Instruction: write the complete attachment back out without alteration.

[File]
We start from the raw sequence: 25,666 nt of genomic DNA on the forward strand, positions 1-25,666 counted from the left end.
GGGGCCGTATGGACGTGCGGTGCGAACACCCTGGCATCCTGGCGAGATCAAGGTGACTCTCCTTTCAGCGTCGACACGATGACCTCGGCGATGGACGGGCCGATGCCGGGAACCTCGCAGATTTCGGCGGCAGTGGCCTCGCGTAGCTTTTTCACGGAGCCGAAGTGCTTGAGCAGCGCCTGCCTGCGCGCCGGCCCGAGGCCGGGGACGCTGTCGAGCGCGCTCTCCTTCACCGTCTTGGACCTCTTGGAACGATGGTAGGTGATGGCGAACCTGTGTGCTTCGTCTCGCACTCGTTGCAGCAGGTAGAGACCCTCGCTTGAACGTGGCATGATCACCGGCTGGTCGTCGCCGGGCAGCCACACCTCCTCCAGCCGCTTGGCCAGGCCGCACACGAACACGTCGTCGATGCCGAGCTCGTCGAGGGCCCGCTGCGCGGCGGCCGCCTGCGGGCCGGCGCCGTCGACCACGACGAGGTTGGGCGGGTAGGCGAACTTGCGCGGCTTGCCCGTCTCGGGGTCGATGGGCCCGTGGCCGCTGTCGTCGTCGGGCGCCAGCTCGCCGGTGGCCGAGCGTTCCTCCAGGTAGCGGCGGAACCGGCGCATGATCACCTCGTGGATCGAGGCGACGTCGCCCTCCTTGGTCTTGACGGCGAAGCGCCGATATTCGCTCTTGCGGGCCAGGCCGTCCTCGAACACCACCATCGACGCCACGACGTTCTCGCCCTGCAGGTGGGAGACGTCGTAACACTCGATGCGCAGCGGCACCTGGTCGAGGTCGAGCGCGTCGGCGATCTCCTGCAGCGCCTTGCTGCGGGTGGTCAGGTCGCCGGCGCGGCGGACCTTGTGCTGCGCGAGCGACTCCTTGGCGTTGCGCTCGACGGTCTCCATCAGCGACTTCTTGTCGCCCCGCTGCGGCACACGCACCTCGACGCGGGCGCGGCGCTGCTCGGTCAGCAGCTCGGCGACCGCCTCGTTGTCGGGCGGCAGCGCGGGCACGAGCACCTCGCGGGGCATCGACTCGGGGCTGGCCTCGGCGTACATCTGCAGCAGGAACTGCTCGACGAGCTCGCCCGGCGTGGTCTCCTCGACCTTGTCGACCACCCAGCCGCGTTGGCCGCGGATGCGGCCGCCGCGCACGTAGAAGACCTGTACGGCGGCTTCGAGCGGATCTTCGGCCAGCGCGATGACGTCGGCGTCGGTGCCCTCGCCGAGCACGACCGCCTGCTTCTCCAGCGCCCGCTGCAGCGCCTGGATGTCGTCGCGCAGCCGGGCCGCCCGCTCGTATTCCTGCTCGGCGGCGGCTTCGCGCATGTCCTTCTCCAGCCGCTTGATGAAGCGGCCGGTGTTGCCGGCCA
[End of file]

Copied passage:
We start from the raw sequence: 25,666 nt of genomic DNA on the forward strand, positions 1-25,666 counted from the left end.
GGGGCCGTATGGACGTGCGGTGCGAACACCCTGGCATCCTGGCGAGATCAAGGTGACTCTCCTTTCAGCGTCGACACGATGACCTCGGCGATGGACGGGCCGATGCCGGGAACCTCGCAGATTTCGGCGGCAGTGGCCTCGCGTAGCTTTTTCACGGAGCCGAAGTGCTTGAGCAGCGCCTGCCTGCGCGCCGGCCCGAGGCCGGGGACGCTGTCGAGCGCGCTCTCCTTCACCGTCTTGGACCTCTTGGAACGATGGTAGGTGATGGCGAACCTGTGTGCTTCGTCTCGCACTCGTTGCAGCAGGTAGAGACCCTCGCTTGAACGTGGCATGATCACCGGCTGGTCGTCGCCGGGCAGCCACACCTCCTCCAGCCGCTTGGCCAGGCCGCACACGAACACGTCGTCGATGCCGAGCTCGTCGAGGGCCCGCTGCGCGGCGGCCGCCTGCGGGCCGGCGCCGTCGACCACGACGAGGTTGGGCGGGTAGGCGAACTTGCGCGGCTTGCCCGTCTCGGGGTCGATGGGCCCGTGGCCGCTGTCGTCGTCGGGCGCCAGCTCGCCGGTGGCCGAGCGTTCCTCCAGGTAGCGGCGGAACCGGCGCATGATCACCTCGTGGATCGAGGCGACGTCGCCCTCCTTGGTCTTGACGGCGAAGCGCCGATATTCGCTCTTGCGGGCCAGGCCGTCCTCGAACACCACCATCGACGCCACGACGTTCTCGCCCTGCAGGTGGGAGACGTCGTAACACTCGATGCGCAGCGGCACCTGGTCGAGGTCGAGCGCGTCGGCGATCTCCTGCAGCGCCTTGCTGCGGGTGGTCAGGTCGCCGGCGCGGCGGACCTTGTGCTGCGCGAGCGACTCCTTGGCGTTGCGCTCGACGGTCTCCATCAGCGACTTCTTGTCGCCCCGCTGCGGCACACGCACCTCGACGCGGGCGCGGCGCTGCTCGGTCAGCAGCTCGGCGACCGCCTCGTTGTCGGGCGGCAGCGCGGGCACGAGCACCTCGCGGGGCATCGACTCGGGGCTGGCCTCGGCGTACATCTGCAGCAGGAACTGCTCGACGAGCTCGCCCGGCGTGGTCTCCTCGACCTTGTCGACCACCCAGCCGCGTTGGCCGCGGATGCGGCCGCCGCGCACGTAGAAGACCTGTACGGCGGCTTCGAGCGGATCTTCGGCCAGCGCGATGACGTCGGCGTCGGTGCCCTCGCCGAGCACGACCGCCTGCTTCTCCAGCGCCCGCTGCAGCGCCTGGATGTCGTCGCGCAGCCGGGCCGCCCGCTCGTATTCCTGCTCGGCGGCGGCTTCGCGCATGTCCTTCTCCAGCCGCTTGATGAAGCGGCCGGTGTTGCCGGCCA